The Council Key 3, in consultation with Scouts Canada subject matter experts, will review the provincial and municipal guidance and recommend moving forwards or backwards in STAGE progression. It is expected that Councils will move at different speeds and anticipated that some Councils will move backwards as well as forwards as the COVID-19 pandemic evolves.

Depending on the Council, notification may take the form of a website, email or GSS cascade of information. The website will be updated with a dedicated page showing which council is in which stage at any time with clear reference to the applicable standard.

In Stage 3 in-person meetings may be expanded to a 50-person maximum (including all participants: youth, Scouters, parents, helpers) and not constrained to 16-youth. For example, a large Beaver Colony of 28 youth could meet with their 8 Scouters and additional parents and helpers to a maximum of 50 persons total.

This is not a simple one brush paints all answer. Instead, much like the decision for progression of the Council, the Council Key 3, in consultation with Scouts Canada subject matter experts, will review the provincial and municipal guidance and recommend an appropriate response. In the case of a single area requiring a shift to a different stage it may be suitable for only a municipality or region having more stringent controls. For example, the Peel Region near Toronto was moved to STAGE 1 (virtual), while the rest of the Council stayed in STAGE 2, mirroring the municipal and provincial guidelines. In this instance, the Council Key 3 alerted the impacted Groups through email. The website will be updated with a dedicated page showing which council is in which stage at any time with clear reference to the applicable standard.

You should avoid travelling between zones (for example: using Ontario colour-coding; from Grey-Lockdown to any other zone, Red-Control to Orange-Restrict or Yellow-Protect to Green-Prevent), except for essential reasons. This is an update from previous guidance based off the latest provincial medical and government advice.


Given the inherent nature of higher risk with younger youth, overnight camping for Colony (Beaver Scouts) and Pack (Cub Scouts) is not permitted in STAGE 3. Daytime activities are recommended for both Colony (Beaver Scout) and Pack (Cub Scout). When a Council progresses to STAGE 4 Beaver and Cub camping will be permitted within patrols of 8 youth or less.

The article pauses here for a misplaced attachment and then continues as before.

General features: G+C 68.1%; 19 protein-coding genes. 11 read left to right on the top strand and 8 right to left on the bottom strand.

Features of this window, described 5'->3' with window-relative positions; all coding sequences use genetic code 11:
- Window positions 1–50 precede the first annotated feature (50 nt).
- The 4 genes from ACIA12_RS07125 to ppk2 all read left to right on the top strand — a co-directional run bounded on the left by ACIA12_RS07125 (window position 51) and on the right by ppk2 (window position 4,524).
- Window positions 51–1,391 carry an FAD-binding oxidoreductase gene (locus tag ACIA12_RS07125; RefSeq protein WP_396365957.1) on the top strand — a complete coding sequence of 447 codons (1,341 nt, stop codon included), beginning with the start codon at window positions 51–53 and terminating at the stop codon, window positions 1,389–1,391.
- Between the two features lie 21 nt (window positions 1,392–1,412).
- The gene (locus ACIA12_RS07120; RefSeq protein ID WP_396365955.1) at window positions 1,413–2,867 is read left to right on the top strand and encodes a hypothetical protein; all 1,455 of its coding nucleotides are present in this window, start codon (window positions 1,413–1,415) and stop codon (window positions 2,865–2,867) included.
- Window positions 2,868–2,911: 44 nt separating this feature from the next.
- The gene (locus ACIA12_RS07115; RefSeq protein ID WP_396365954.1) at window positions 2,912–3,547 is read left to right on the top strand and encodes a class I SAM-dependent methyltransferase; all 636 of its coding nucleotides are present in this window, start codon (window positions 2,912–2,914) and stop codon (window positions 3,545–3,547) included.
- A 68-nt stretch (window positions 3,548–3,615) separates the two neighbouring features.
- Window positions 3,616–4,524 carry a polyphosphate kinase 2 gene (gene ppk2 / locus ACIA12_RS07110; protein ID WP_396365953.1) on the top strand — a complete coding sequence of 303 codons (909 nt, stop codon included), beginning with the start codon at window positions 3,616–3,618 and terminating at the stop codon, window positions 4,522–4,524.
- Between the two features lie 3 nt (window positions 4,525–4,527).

The intent of all safety controls is to limit the spread of infection. Within STAGE 3, the province has signalled that the rate of transmission is low enough to permit increased interaction between small groups providing appropriate health controls are in place. In the instance of food provision, a small patrol sharing a stove and cooking equipment, hygienically cooking a shared dish and serving individual portions is permitted. No direct sharing of food or drink is permitted – for example sharing directly from a bag of potato chips. Note: Adults must remain separate from patrols of youth and will thus need to provide and cook their own meals.


Adults are required to maintain 2m physical distancing from youth, and youth are only permitted to camp if they can maintain a physical separation from other patrols. Given this, accommodations designed for small patrols only are being used as an additional (engineering) risk management control to prevent inadvertent mixing.


All active Scouts Canada properties are listed on ( ). If a Scouts Canada property is active, and has been verified and approved that all of the criteria required to be active are met, then yes those active Scouts Canada properties could be used for indoor meetings.


In all our surveys, engagements, and feedback (for this Standard) the majority of parents want to see smaller sizes for their youth to participate. Consistent with guidance from Provincial Health and Education Ministries (“Scenario 2”), we have proposed a balanced risk-based approach that leverages practical considerations of working with youth and leverages our core program Patrol System. Guidance varies but in general schools and other youth organizations are proposing cohorts of 8 to 15 people total, including adult support.